A Short History Of .NET

⚙ .NET Implementations

.NET is a managed software platform which allows to run the same compiled program code on multiple hardware-platforms and operating systems. The way this works is that the source-code gets compiled to a special byte code called “Intermediate Language” (IL). On the consumer’s device behind the scenes this IL code gets compiled to machine code by the “Just In Time compiler” (JIT), and finally executed.

Note

This post only covers .NET implementations/concepts that are still relevant for current desktop-, web- and mobile-app-development and does not claim to be exhaustive.

🕰 Short History

  • 2002-2021+: .NET Framework 1.0 – 4.8
    The “classic” .NET everyone used to think of, Windows-only
  • 2004-2021+: Mono
    The open source implementation of .NET Framework, supports Windows, MacOS, Linux, Android, iOS,…
  • 2015-2020: .NET Core 1.0 – 3.1
    Completely new implementation of .NET Framework, cross-platform, huge performance boosts
  • 2020+: .NET 5.0+
    Actually .NET Core renamed, “unified .NET”, cross-platform UI, huge performance boosts

Noteworthy General Features

  • 💪 Intermediate Language (IL) for multi-platform support
  • 💪Just In Time Compiler (JIT) for multi-platform support
  • 💪 Strongly typed (optional dynamic typing)
  • 💪 Rich built-in standard library
  • 👌 Exception-Handling
  • 🤠 Reflection
  • ❤ Generics
  • ❤ Extension Methods
  • ❤ Language Integrated Query Language (LINQ)
  • ❤ Lambda Functions/Expressions
  • ❤ NuGet (Package Manager)

🧓 .NET Framework

The original implementation of .NET which was first released 2002. You can take a look at its source code under the “only-look” Microsoft Reference Source License.

Noteworthy

  • 👀 Microsoft Reference Source License (“look-only” license)
  • 📦 Built into Windows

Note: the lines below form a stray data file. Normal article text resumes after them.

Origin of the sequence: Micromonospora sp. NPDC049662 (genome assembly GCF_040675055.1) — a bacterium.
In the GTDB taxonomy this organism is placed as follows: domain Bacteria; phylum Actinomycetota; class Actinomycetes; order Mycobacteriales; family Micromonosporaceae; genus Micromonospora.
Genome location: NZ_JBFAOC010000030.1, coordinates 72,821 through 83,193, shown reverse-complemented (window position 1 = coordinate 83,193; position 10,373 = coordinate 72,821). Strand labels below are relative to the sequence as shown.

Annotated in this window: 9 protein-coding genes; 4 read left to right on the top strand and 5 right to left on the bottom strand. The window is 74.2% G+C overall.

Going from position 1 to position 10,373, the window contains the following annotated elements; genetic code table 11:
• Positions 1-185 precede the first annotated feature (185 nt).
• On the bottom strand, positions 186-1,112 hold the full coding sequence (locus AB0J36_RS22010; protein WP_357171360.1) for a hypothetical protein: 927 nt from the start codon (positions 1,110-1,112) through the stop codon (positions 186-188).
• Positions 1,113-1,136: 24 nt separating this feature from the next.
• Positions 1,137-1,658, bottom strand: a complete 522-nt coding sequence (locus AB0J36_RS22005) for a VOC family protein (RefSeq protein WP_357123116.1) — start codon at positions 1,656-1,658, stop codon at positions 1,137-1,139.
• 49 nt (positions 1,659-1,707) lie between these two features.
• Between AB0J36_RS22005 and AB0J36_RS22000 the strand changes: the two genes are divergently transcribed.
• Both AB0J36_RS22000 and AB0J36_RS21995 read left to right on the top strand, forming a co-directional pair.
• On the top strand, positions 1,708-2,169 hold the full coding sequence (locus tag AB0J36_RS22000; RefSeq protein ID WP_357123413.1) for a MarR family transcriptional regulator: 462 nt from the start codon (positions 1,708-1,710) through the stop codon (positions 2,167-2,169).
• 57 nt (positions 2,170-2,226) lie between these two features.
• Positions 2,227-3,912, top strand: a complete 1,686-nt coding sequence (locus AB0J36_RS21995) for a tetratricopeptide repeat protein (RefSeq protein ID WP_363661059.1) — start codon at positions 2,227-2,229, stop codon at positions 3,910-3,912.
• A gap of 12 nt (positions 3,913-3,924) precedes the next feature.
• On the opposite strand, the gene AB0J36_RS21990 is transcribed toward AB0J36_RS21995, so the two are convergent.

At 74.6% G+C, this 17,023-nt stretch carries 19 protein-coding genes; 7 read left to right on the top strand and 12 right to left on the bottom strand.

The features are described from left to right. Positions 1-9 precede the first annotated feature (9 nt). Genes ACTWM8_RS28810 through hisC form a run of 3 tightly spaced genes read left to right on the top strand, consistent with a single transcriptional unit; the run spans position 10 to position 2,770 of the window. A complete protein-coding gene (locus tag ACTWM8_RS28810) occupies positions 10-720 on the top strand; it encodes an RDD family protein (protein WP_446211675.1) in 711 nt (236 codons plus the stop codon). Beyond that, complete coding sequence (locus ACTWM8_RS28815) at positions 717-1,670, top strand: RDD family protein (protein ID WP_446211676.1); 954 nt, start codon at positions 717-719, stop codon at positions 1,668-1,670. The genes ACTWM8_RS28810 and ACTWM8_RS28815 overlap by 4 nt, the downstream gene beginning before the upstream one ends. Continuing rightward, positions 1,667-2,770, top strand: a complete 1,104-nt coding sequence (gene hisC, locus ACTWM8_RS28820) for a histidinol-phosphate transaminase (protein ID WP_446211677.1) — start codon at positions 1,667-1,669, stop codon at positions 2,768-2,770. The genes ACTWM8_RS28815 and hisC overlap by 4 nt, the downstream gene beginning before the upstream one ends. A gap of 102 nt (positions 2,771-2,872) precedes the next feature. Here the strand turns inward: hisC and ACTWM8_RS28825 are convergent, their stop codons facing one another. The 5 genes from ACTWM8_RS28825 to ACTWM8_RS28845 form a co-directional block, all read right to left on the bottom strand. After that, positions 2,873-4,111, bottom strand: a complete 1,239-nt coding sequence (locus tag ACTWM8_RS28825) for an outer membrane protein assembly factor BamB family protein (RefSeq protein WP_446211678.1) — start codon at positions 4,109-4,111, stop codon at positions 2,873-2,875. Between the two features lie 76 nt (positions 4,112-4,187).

• 🔄 Updated via Windows Update
  • ⚠ In maintenance mode

Today it is effectively in maintenance mode. Microsoft announced that .NET Framework will be supported as long as Windows will be supported – read: forever. But since 4.8 only bugfixes and security-updates will be provided. New features and innovations will go into “.NET”, as its successor is simply called.

☮ Mono

Mono is the open source implementation of .NET Framework first released in 2004. It was started by Miguel de Icaza who until this day is part of this project and works at Microsoft. It’s still in active development, unlike .NET Framework.

Noteworthy

  • ❤ MIT license (real open source)
  • 💪 Huge platform support
  • 🚀 AOT support (compile to fast, native code)
  • 👨‍💻 Official supported by Microsoft
  • ℹ Soon part of .NET (see below)

Mono enables developers to develop .NET GUI apps for desktops, smartphones, smartwatches and TVs. Noteable mentions are iOS, Android and MacOS.

In the first years Microsoft was fighting Mono with copyright claims, but in 2006 Microsoft and Novell – Mono’s owner at the time – settled this with agreements. Finally, in 2016 Microsoft bought Xamarin, the company developing Mono at the time and fully embraced it within their .NET tooling and platform.

Mono will be unified with .NET under the name .NET 6 in November 2021.

📦 NuGet – Package Manager For .NET

NuGet was introduced in 2010 as a Visual Studio extension to add libraries from an library-server to your projects instead of copying DLL-files around.